Update: May 25, 2008 – A few days ago, the papers reported that Berlusconi, newly re-installed at the helm of the Italian sort-of-government, has announced that he is really going to get tough on the garbage crisis and illegal immigration. Interesting combination of priorities, no? Even more interesting is his proposed solution: use the army to squash all protests against the siting of new garbage facilities. It’s not news that Berlusconi is a fascist, but I don’t know that he has displayed his colors in such an effective single brush stroke before.


Another Mountain

I was born in Hilversum, at a time when the nature area known as Anna’s Hoeve was still used as landfill and an open-air water purification system. I visited the place last year with my dad and found the “mountain” he used for sledding when he was a kid.

Later researches revealed that the mountain was built out of garbage (bottom layers) and soil excavated to make the decorative ponds across the road (higher elevations) as a public works project in the Depression. Reportedly, the garbage–mostly ashes and glass, since it dates to before 1933 or so–is coming to light in the walking trails. I had to go see for myself, of course.

I found an unusually high concentration of glass shards and and the remains of broken dishes–not quite the potsherds of legendary anthropological finds, I’ll admit. I frankly thought they looked so new, so clean, actually, that I had trouble imagining that they had been buried in dirt for 75 years or more. But who knows, maybe they are the real thing, vintage garbage, so to speak. (This in opposition to recent contamination, the handiwork of partying teenagers, which, I hardly need to point out, does not have nearly the same cachet. In fact, I saw very little trash that was indubitably “new.”)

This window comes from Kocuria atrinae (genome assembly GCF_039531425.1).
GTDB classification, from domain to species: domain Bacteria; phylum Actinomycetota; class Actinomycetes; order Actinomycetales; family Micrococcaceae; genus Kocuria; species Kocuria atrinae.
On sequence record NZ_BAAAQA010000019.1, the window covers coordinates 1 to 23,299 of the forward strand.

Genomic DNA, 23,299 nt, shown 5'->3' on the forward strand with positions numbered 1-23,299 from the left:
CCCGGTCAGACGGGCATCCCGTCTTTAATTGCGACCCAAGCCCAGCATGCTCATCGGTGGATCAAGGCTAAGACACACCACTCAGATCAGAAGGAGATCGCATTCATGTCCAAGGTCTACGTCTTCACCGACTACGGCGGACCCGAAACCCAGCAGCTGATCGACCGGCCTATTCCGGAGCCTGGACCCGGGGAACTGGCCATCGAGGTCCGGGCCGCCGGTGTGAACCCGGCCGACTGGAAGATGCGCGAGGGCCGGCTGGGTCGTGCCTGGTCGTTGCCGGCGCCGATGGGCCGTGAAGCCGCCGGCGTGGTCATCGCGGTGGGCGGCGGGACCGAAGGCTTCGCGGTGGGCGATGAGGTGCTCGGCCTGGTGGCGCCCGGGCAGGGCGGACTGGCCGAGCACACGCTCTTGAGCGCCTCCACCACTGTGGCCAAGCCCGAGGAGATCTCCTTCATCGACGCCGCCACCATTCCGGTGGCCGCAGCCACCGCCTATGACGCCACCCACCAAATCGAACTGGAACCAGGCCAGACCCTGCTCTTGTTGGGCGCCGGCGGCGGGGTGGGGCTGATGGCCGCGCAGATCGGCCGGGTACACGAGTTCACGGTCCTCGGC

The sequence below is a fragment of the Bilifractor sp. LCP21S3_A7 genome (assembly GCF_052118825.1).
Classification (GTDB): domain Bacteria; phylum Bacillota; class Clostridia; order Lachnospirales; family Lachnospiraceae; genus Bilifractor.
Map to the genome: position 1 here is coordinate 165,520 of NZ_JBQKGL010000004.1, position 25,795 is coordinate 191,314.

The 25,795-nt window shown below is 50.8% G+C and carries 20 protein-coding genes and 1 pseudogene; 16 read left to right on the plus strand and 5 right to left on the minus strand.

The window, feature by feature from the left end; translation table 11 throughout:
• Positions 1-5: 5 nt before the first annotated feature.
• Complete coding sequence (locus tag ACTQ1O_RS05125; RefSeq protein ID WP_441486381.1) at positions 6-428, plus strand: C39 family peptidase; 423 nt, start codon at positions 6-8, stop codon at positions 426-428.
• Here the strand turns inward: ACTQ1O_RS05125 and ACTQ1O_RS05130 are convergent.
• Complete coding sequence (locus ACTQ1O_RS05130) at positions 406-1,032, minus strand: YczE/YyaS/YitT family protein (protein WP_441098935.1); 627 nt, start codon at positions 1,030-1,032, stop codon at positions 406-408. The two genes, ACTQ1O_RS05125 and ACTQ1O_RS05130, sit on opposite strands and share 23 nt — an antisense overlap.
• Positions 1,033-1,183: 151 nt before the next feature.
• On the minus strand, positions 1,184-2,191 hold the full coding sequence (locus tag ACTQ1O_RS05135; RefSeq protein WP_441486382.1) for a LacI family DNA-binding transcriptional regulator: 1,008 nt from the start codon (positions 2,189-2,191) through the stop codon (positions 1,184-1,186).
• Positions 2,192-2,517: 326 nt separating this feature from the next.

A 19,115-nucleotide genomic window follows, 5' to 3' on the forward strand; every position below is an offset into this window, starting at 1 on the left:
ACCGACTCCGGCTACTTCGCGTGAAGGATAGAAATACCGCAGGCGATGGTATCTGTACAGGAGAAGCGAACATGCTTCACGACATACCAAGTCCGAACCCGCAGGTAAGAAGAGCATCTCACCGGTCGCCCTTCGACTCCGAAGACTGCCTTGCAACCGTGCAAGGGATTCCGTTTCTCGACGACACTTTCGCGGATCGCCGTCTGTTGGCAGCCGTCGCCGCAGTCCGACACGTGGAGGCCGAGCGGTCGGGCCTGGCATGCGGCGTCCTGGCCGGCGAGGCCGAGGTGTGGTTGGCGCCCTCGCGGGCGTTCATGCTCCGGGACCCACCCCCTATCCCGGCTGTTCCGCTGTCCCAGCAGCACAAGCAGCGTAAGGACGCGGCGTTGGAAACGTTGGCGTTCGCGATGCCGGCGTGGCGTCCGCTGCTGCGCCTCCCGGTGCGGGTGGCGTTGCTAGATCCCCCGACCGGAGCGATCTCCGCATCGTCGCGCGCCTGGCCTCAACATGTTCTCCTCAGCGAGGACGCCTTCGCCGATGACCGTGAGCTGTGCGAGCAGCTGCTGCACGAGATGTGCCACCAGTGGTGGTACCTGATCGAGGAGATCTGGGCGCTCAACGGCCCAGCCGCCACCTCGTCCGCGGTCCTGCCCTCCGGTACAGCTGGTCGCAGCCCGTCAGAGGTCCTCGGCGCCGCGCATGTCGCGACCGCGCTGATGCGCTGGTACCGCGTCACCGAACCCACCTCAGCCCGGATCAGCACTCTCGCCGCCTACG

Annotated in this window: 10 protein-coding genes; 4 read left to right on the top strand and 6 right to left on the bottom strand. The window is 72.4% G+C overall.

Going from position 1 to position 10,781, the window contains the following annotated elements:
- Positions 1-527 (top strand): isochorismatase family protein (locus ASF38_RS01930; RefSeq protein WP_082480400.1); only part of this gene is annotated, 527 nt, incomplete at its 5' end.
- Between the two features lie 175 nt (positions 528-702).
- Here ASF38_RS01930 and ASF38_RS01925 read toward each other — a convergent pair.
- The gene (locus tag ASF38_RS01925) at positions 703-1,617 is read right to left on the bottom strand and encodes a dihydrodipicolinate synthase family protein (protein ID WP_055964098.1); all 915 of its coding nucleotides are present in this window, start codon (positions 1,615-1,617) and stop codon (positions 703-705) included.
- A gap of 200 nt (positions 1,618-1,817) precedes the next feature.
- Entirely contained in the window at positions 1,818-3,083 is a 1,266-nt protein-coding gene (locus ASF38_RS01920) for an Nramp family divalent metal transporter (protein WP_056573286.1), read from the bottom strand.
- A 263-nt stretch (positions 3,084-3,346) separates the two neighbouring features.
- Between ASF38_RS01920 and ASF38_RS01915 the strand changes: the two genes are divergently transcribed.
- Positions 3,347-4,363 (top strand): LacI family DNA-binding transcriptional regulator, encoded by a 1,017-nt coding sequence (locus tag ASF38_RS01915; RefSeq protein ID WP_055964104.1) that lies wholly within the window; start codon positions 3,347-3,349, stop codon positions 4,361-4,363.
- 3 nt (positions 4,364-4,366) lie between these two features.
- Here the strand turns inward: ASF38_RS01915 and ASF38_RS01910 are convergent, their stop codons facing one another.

It’s interesting how garbage is transformed by the ages. Where up-to-the-moment garbage is repulsive, time not only disinfects by decomposition of organics, but hallows by remoteness and singularity. If a few broken potsherds is all we know of a vanished people, then those potsherds become treasures. In Europe at least, they have traditionally taken on an eponymous/metonymous character, as they bestow their qualities on the people who created them, for lack of other known identifying characteristics.